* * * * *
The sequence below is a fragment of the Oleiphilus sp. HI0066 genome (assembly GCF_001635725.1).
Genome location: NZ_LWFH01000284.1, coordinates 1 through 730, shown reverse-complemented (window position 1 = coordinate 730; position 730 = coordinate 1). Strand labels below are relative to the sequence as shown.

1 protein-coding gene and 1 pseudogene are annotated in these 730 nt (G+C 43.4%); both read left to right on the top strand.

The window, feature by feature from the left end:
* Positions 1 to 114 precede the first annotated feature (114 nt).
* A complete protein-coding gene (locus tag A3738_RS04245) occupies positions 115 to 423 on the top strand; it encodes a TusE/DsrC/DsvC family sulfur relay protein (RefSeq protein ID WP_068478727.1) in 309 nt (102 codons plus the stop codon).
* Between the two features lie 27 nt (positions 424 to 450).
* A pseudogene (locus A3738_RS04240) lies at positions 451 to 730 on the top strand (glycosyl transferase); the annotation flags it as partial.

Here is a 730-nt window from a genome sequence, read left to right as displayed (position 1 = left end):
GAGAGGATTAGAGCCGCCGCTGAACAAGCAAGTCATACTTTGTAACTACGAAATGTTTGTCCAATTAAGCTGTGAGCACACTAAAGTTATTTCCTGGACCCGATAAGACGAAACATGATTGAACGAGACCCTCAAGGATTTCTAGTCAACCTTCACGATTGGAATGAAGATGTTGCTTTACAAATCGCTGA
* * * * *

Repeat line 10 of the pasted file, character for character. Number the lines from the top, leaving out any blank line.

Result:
GAGAGGATTAGAGCCGCCGCTGAACAAGCAAGTCATACTTTGTAACTACGAAATGTTTGTCCAATTAAGCTGTGAGCACACTAAAGTTATTTCCTGGACCCGATAAGACGAAACATGATTGAACGAGACCCTCAAGGATTTCTAGTCAACCTTCACGATTGGAATGAAGATGTTGCTTTACAAATCGCTGA